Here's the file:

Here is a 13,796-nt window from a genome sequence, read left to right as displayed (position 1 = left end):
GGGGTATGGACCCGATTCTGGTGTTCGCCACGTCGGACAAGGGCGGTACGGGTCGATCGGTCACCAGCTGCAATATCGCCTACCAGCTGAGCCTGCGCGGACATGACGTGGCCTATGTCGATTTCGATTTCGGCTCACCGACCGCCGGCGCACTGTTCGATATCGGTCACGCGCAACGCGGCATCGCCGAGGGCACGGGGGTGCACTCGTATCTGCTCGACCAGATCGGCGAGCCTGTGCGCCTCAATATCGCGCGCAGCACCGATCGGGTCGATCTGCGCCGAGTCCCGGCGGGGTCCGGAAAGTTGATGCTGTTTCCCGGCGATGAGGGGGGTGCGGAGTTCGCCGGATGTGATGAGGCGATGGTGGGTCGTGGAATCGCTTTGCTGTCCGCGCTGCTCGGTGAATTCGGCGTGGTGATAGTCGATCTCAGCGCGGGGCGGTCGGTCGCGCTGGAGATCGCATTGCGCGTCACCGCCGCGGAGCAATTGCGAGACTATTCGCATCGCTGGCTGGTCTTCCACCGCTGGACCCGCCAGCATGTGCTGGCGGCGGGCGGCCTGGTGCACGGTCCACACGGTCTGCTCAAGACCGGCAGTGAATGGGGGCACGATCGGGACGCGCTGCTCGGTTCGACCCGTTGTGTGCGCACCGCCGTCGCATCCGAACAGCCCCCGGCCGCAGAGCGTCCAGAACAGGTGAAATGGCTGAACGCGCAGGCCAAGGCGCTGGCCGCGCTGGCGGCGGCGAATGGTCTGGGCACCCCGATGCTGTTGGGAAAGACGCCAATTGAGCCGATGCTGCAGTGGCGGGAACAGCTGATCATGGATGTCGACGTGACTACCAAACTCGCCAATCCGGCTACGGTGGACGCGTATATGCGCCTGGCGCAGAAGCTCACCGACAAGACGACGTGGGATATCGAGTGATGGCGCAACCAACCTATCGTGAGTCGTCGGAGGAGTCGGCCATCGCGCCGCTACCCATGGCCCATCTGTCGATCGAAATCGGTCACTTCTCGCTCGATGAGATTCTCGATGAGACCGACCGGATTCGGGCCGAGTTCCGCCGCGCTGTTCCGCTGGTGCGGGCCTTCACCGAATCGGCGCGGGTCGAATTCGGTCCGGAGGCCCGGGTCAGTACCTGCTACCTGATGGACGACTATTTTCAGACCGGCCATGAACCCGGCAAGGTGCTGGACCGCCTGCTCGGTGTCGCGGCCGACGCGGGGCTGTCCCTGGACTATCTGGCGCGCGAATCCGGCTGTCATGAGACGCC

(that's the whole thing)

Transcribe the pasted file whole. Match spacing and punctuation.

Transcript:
Here is a 13,796-nt window from a genome sequence, read left to right as displayed (position 1 = left end):
GGGGTATGGACCCGATTCTGGTGTTCGCCACGTCGGACAAGGGCGGTACGGGTCGATCGGTCACCAGCTGCAATATCGCCTACCAGCTGAGCCTGCGCGGACATGACGTGGCCTATGTCGATTTCGATTTCGGCTCACCGACCGCCGGCGCACTGTTCGATATCGGTCACGCGCAACGCGGCATCGCCGAGGGCACGGGGGTGCACTCGTATCTGCTCGACCAGATCGGCGAGCCTGTGCGCCTCAATATCGCGCGCAGCACCGATCGGGTCGATCTGCGCCGAGTCCCGGCGGGGTCCGGAAAGTTGATGCTGTTTCCCGGCGATGAGGGGGGTGCGGAGTTCGCCGGATGTGATGAGGCGATGGTGGGTCGTGGAATCGCTTTGCTGTCCGCGCTGCTCGGTGAATTCGGCGTGGTGATAGTCGATCTCAGCGCGGGGCGGTCGGTCGCGCTGGAGATCGCATTGCGCGTCACCGCCGCGGAGCAATTGCGAGACTATTCGCATCGCTGGCTGGTCTTCCACCGCTGGACCCGCCAGCATGTGCTGGCGGCGGGCGGCCTGGTGCACGGTCCACACGGTCTGCTCAAGACCGGCAGTGAATGGGGGCACGATCGGGACGCGCTGCTCGGTTCGACCCGTTGTGTGCGCACCGCCGTCGCATCCGAACAGCCCCCGGCCGCAGAGCGTCCAGAACAGGTGAAATGGCTGAACGCGCAGGCCAAGGCGCTGGCCGCGCTGGCGGCGGCGAATGGTCTGGGCACCCCGATGCTGTTGGGAAAGACGCCAATTGAGCCGATGCTGCAGTGGCGGGAACAGCTGATCATGGATGTCGACGTGACTACCAAACTCGCCAATCCGGCTACGGTGGACGCGTATATGCGCCTGGCGCAGAAGCTCACCGACAAGACGACGTGGGATATCGAGTGATGGCGCAACCAACCTATCGTGAGTCGTCGGAGGAGTCGGCCATCGCGCCGCTACCCATGGCCCATCTGTCGATCGAAATCGGTCACTTCTCGCTCGATGAGATTCTCGATGAGACCGACCGGATTCGGGCCGAGTTCCGCCGCGCTGTTCCGCTGGTGCGGGCCTTCACCGAATCGGCGCGGGTCGAATTCGGTCCGGAGGCCCGGGTCAGTACCTGCTACCTGATGGACGACTATTTTCAGACCGGCCATGAACCCGGCAAGGTGCTGGACCGCCTGCTCGGTGTCGCGGCCGACGCGGGGCTGTCCCTGGACTATCTGGCGCGCGAATCCGGCTGTCATGAGACGCC